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Sarah Howe – Loop Of Jade

Book Cover

Figuring out the past. Concerning the present.

Publisher: Chatto & Windus (Random House)
Pages: 60
Type: Poetry
Age: Adult
ISBN: 978-0-701-18869-6
First Published: 7th May 2015
Date Reviewed: 21st November 2015
Rating: 5/5

I’ve never reviewed a book of poetry before, never reviewed a poem at all. As you may know I’m not a big reader of them – technically I like them a lot, the words, phrasing, beauty – but they often confuse me.

I’m giving it a go this time; Howe’s poetry is on the short-list for the Young Writer Of The Year award and having heard the poet read one of them herself, being able to hear her voice in my head and knowing when to pause, helped me a lot.

So, then, Howe’s collection is about her mother’s early life in China as an unwanted and later adopted girl. It’s about Howe’s own experiences as a young child in Hong Kong before the family moved to Britain. It’s a bit about politics, a bit about history, and a bit about Howe’s relationship with her husband. Many of the poems are also based around the divisions of animals as proposed by Dr Franz Kuhn. (The descriptions are included before the poetry begins.)

And whilst some of it flew over my head, I can still say it’s incredible. Howe makes use of various styles. She writes in one-word lines, she writes in a sort of way that echoes prose more than poetry, she uses long sentences, short ones, indented lines. The style that’s most compelling is the one used in the title poem. This is a poem wherein she’s listening to her mother talk about her life and near the end she writes as her mother speaks, using white space between words and phrases to show where her mother is pausing. You get a really good sense of how this conversation played out in reality.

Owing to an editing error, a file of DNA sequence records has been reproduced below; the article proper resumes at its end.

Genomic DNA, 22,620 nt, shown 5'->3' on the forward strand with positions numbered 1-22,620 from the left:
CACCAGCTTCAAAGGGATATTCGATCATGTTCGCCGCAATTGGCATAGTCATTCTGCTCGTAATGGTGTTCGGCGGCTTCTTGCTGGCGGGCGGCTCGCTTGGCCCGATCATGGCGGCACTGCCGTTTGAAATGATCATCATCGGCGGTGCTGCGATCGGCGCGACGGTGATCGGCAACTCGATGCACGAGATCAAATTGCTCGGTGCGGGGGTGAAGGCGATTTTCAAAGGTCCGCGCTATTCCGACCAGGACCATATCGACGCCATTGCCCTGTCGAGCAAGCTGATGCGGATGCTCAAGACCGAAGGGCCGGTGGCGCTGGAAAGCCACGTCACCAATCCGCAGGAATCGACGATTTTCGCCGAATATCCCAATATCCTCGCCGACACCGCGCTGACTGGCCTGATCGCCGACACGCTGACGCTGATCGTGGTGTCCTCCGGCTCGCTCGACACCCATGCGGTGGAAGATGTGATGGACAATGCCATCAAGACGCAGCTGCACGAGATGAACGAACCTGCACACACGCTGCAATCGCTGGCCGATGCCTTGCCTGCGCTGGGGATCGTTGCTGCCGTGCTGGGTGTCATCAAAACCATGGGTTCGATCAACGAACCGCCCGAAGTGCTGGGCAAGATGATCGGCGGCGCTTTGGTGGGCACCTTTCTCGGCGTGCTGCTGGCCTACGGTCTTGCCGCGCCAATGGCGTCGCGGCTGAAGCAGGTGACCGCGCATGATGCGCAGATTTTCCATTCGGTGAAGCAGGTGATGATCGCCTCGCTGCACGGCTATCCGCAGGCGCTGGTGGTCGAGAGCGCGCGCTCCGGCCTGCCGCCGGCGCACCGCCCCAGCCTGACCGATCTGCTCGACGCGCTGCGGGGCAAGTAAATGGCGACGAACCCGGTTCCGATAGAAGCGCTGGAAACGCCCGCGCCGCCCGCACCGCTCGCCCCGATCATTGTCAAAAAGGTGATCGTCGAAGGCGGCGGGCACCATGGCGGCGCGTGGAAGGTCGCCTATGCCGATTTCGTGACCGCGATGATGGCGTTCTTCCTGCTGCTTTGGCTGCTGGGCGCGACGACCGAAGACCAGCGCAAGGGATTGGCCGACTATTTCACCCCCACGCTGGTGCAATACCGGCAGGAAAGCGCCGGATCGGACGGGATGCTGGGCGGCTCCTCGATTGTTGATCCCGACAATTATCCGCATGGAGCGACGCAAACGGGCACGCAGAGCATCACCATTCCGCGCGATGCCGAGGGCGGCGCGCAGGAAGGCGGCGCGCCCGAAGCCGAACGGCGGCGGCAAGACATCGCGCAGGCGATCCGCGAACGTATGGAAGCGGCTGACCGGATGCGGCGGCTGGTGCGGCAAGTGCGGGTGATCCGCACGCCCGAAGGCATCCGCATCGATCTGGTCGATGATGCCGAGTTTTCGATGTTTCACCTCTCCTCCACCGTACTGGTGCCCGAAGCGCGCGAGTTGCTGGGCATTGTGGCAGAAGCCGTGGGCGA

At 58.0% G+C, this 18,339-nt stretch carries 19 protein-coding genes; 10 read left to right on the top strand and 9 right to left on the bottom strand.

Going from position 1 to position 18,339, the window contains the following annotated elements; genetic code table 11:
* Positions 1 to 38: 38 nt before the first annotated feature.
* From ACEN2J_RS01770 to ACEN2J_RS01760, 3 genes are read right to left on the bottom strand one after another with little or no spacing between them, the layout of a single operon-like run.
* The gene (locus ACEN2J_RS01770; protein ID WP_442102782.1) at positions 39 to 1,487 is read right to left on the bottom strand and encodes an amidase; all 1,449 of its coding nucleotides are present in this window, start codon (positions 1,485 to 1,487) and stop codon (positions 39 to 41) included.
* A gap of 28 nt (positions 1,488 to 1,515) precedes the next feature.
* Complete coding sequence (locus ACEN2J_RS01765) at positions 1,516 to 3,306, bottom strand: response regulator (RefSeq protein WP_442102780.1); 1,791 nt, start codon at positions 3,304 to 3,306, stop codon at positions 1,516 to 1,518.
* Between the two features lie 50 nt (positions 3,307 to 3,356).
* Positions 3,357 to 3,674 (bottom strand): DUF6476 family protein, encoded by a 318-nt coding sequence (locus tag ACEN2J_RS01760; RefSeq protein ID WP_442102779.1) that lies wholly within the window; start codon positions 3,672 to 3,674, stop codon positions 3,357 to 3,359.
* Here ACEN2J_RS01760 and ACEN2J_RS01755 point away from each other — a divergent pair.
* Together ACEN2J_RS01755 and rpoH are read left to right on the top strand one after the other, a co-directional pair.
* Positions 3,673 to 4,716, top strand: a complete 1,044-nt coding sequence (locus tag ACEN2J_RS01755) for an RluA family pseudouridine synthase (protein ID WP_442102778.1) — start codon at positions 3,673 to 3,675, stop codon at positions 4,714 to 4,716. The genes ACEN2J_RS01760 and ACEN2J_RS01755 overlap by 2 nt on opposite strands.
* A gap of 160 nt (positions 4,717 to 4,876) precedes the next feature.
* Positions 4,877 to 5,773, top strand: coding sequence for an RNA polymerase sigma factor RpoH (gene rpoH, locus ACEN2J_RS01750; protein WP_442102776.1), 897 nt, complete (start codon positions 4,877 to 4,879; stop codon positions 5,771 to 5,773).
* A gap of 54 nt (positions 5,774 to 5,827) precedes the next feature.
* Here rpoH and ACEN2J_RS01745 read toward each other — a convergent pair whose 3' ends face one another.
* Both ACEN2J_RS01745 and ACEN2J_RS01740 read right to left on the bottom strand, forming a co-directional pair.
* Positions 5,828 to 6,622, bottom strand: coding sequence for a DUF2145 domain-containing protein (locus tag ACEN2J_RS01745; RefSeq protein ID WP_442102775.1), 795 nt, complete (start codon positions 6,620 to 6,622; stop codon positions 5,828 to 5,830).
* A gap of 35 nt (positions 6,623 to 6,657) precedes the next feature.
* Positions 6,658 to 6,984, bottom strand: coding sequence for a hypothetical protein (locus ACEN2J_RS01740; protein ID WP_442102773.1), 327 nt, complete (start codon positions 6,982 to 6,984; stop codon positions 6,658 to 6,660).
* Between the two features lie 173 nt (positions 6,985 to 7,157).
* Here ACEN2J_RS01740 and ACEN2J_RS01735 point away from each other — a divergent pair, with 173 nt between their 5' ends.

Howe’s written voice moves through perspectives. She often writes from a distance, the third person. Sometimes she writes in the first; but the best times are when she questions the audience directly, or questions herself, or speaks in a particularly intimate way that defies description. It’s really lovely and makes you feel as though you’re privy to something special.

One of the standouts is Tame – hard-hitting, excellent. This is a poem in which Howe uses a quotation about how it’s better to raise geese than a girl as her base and works a fairy tale from it, dark, brutal ending and all. She wraps around the subject, coming full circle. Another is Innumerable wherein Howe remembers going on a day out around the time of Tiananmen; she contrasts the two and brings them together to show how things can be swept under the literal rug but not really.

About half the poems are stories, the other half tiny glimpses. The glimpses work well, you need to keep your wits about you to discover their true meaning.

The writing is quite flowery as you would expect, and very, very literary. Howe’s writing may require you to use a dictionary and you do have to pause sometimes, more than you usually would, to really make sense of what she’s saying – sort of the first step in the discovery program.

It’s a brilliant collection which I can confidently rate top marks even though I didn’t get it all.

I received this book at the Young Writer of the Year award blogger event.

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